Yes, temperature gradually declined. Has Earth been through

      Yes, it is possible to
reverse ocean acidification with aquatic organisms, such as phytoplankton,
seaweed, seagrass, mangroves, etc. Aquatic organisms can use carbon-dioxide and
convert it to oxygen through photosynthesis, thereby reducing the total amount
of carbon dioxide on Earth.

Is it possible to reverse
ocean acidification, and if so, how can we do it?

       Yes, about 56 million years ago, Earth
experienced what is called the Paleocene-Eocene Thermal Maximum. It is believed
to be caused by a sudden release of methane into the atmosphere During this
event, Earth’s temperature increased by five degrees Celsius or nine degrees
Fahrenheit. Some areas in the Artic had temperatures as high as twenty-three
degrees Celsius, or seventy-three degrees Fahrenheit! Several species went
extinct during this period- both marine and terrestrial. The pH of the ocean
lowered dramatically,
and the water became extremely acidic due to the high concentration of
dissolved carbon. This led to the shells of marine organisms dissolving. So
many shells dissolved, that the originally white sediment turned red! However,
the Paleocene-Eocene Thermal Maximum only occurred for a couple hundred
thousand years and for the next millions of years afterward, the temperature
gradually declined.

Has Earth been through these
kinds of conditions (ocean acidification) before?

    Coral reefs are fragile ecosystems that are especially affected by
ocean acidification. Ocean acidification slows the growth of existing corals by
dissolving the skeletons, and it also slows the growth of new corals. Ocean
acidification also increases corals’ vulnerability to erosion. Additionally,
corals require saturation levels of aragonite over 4 in order to prosper. However,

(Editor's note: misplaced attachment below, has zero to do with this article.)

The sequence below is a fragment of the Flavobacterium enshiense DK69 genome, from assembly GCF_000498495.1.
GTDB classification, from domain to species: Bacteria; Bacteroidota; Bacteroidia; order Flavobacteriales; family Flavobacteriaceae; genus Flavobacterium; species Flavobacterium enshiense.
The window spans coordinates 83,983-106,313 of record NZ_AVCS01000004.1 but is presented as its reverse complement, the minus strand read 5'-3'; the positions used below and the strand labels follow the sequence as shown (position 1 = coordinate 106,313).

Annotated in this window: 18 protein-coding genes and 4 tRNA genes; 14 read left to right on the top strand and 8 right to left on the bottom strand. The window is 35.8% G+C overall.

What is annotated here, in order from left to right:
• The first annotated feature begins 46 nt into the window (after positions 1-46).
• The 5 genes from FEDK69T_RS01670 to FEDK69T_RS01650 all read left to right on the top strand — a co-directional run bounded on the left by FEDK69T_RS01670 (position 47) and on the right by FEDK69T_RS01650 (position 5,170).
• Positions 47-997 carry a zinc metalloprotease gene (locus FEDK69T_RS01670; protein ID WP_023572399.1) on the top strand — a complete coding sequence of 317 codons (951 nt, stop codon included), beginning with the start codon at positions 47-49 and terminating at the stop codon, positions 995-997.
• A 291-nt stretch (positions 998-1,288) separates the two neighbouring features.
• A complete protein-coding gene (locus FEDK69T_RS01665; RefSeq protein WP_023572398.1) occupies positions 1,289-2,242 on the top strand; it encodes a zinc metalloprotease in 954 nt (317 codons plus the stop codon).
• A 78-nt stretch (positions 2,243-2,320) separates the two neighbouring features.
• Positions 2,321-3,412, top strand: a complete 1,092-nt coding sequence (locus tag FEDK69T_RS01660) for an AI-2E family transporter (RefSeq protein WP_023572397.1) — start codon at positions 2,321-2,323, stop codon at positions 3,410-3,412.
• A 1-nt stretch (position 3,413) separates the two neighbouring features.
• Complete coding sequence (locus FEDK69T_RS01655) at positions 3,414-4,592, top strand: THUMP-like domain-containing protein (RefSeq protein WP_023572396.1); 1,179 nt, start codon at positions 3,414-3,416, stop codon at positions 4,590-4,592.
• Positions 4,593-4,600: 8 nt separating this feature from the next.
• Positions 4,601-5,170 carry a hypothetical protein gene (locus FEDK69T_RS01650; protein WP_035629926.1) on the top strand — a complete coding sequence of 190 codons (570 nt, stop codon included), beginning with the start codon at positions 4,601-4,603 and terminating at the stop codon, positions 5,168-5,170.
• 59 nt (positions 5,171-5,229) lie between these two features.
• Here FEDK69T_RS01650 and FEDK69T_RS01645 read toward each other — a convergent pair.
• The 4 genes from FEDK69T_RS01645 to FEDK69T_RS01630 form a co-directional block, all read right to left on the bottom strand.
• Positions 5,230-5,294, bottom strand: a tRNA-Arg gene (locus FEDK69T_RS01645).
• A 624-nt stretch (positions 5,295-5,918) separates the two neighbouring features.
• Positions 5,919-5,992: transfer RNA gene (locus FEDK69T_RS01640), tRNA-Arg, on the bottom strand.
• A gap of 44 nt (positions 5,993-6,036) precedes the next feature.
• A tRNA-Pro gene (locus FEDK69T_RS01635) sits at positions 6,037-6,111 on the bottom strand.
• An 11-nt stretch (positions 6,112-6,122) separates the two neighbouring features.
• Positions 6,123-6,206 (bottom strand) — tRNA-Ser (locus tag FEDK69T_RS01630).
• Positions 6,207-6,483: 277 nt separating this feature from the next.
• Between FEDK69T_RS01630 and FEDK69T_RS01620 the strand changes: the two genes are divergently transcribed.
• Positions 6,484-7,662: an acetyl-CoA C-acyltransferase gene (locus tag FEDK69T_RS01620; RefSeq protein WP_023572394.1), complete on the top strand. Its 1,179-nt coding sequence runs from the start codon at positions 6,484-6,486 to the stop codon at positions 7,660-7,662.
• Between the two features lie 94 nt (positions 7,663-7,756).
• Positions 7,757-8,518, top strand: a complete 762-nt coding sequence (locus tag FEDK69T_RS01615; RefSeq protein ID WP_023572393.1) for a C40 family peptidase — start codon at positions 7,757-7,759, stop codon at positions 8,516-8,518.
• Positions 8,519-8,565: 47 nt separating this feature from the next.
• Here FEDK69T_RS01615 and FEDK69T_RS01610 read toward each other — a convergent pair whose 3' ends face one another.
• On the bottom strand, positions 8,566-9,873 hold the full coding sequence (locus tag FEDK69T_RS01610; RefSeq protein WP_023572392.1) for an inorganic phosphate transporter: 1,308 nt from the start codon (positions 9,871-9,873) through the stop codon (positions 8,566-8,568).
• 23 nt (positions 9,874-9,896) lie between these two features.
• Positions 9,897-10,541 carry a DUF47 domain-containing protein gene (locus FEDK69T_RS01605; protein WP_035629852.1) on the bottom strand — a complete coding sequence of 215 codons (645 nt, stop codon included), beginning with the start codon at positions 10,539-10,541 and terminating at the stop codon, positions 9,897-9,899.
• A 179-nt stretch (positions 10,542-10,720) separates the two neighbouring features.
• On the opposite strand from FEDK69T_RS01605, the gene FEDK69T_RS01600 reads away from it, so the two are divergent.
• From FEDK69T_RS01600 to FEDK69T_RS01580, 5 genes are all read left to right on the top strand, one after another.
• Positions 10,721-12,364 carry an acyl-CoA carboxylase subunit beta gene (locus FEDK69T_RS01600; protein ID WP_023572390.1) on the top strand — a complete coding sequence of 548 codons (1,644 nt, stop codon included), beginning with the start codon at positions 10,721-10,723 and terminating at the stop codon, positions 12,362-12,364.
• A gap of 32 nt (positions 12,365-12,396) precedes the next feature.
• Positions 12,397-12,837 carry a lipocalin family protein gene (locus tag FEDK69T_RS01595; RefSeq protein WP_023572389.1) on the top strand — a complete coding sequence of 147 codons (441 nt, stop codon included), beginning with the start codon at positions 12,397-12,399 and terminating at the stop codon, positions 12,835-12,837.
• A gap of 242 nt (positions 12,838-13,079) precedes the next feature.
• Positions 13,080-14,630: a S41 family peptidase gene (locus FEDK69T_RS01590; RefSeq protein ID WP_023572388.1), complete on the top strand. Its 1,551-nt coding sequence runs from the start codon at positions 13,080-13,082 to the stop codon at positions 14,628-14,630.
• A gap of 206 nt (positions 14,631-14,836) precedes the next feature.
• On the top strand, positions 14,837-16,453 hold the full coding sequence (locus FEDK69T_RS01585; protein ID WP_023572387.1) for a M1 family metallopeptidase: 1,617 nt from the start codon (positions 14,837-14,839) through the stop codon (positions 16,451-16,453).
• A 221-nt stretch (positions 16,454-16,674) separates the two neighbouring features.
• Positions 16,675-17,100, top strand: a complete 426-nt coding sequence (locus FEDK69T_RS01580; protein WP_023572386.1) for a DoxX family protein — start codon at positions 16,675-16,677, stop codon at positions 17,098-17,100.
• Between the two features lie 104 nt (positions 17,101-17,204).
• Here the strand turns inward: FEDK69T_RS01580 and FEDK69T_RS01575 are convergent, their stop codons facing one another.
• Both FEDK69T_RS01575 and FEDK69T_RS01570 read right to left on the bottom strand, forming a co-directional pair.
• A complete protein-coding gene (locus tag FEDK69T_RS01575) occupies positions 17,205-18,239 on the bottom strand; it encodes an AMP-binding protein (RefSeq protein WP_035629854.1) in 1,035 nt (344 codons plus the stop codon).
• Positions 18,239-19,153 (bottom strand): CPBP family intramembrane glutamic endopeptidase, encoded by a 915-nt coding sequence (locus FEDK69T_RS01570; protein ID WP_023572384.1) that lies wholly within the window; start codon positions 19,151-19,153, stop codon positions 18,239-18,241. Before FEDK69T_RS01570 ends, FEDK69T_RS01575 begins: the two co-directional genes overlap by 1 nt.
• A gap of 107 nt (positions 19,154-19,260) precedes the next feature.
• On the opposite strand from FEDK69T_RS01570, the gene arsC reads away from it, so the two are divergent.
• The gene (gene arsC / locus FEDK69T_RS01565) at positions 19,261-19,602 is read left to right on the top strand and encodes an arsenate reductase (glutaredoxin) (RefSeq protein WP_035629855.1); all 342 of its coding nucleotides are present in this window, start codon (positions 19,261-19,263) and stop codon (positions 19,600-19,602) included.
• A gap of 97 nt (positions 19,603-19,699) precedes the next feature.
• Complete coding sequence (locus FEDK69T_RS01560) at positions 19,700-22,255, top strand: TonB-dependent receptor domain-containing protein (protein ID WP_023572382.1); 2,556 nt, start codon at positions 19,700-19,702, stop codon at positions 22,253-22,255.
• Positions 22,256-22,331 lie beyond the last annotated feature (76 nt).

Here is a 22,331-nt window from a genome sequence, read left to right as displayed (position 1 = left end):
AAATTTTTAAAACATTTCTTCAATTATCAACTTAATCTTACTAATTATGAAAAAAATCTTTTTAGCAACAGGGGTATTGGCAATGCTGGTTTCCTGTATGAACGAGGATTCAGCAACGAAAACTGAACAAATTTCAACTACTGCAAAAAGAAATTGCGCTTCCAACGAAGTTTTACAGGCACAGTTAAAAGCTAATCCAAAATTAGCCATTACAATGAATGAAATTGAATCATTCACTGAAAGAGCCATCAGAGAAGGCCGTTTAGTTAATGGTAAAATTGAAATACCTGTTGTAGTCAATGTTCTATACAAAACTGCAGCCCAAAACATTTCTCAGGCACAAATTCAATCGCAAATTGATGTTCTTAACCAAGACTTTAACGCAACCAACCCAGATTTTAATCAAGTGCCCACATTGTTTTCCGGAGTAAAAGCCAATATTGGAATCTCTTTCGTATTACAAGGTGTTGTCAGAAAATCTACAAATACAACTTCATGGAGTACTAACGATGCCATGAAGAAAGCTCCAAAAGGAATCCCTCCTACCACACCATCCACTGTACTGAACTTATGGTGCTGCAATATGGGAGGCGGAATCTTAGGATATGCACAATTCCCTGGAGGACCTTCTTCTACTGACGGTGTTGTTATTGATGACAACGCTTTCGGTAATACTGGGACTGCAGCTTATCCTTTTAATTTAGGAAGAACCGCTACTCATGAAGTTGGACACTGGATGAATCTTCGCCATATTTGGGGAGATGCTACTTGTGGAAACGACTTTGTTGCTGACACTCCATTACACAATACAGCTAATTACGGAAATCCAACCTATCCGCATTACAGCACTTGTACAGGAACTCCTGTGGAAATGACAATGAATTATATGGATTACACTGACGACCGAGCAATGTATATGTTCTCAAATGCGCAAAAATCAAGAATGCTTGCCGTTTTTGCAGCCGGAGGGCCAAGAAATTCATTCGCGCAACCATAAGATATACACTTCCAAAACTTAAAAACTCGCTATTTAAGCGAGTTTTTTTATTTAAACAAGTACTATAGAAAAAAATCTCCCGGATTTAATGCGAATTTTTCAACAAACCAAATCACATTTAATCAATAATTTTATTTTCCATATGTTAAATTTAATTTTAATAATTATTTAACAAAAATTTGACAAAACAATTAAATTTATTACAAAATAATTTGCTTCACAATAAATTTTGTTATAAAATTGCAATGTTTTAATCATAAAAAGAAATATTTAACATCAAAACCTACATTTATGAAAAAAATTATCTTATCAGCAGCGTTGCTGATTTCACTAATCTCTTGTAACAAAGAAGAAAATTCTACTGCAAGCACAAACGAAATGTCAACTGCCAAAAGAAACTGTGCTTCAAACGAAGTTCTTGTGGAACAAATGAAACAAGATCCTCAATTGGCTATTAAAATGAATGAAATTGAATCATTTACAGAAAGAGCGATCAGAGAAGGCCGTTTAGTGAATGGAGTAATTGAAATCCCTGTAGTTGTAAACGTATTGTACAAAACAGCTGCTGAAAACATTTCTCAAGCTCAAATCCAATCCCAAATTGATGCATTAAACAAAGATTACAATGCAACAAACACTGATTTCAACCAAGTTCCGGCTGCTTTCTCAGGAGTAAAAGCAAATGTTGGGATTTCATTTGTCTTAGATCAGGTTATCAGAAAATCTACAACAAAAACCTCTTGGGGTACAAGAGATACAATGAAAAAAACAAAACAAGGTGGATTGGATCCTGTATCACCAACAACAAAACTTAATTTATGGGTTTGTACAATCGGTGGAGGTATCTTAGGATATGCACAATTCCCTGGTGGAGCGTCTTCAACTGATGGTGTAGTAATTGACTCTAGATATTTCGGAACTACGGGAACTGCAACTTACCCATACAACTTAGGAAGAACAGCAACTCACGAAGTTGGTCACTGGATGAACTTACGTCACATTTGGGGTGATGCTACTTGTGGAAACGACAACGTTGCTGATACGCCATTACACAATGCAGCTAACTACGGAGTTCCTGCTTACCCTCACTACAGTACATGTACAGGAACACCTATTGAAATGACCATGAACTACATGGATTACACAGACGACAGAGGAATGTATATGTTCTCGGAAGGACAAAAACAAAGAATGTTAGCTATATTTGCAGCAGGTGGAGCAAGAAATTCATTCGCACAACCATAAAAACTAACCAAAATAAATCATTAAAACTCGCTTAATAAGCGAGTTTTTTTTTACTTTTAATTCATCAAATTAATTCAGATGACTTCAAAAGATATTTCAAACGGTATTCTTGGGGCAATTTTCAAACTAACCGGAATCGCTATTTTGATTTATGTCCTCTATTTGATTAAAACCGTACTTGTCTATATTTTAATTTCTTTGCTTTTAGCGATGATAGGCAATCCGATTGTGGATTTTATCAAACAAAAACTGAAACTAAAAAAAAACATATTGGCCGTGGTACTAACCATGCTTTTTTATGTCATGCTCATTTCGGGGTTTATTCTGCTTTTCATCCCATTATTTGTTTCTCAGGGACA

ocean acidification has dramatically lowered levels of aragonite in oceans.
Now, the average aragonite saturation level is 3.8, down from 4.6. If aragonite saturation levels fall below 1, then
corals and shells will completely dissolve. Also, animals with shells, such as
mussels and oysters, are affected by ocean acidification because their shells
weaken due to a decreased presence of calcium carbonate. Weakened shells leave
the organisms extremely vulnerable to being eaten by other organisms. Ocean
acidification also affects fish. Fish will absorb the carbonic acid, and the pH
of their blood will lower by 0.2 to 0.3 units. If the pH of blood drops this
much in humans, then people might die. A drop of pH in fish will cause the fish
to overwork and expend a lot of energy on excreting the carbonic acid. This
means that the fish won’t spend as much energy finding food, escaping from
predators, and reproducing. As a result, the fish will die earlier, and their
population will dwindle. Also, the change in pH can change the brain of a fish,
can prevent it from sensing predators, and finding its way home. As you can
see, ocean acidification is extremely harmful to almost all organisms.

What are the effects of
ocean acidification?

            About one third of the carbon dioxide
that humans produce is absorbed by the oceans. When the carbon dioxide is
dissolved in the water, carbonic acid forms, leading to lower pH levels. Lower
pH levels indicate that the water is becoming acidic, which is extremely harmful
for marine aquatic ecosystems. The lowering of the pH of oceanwater is called
ocean acidification. For millions of years, the pH of oceans was 8.2, but it’s
acidity has increased by 25% in recent years. The current pH of oceans is 8.1,
and is projected to drop a further 0.5 units by 2100.

What is ocean
acidification?

        
pH is the measure of the concentration of hydrogen ions in a
substance. A pH of 7 is considered neutral, whereas a pH below 7 is considered
acidic, and a pH above 7 is considered alkaline.  

What is pH?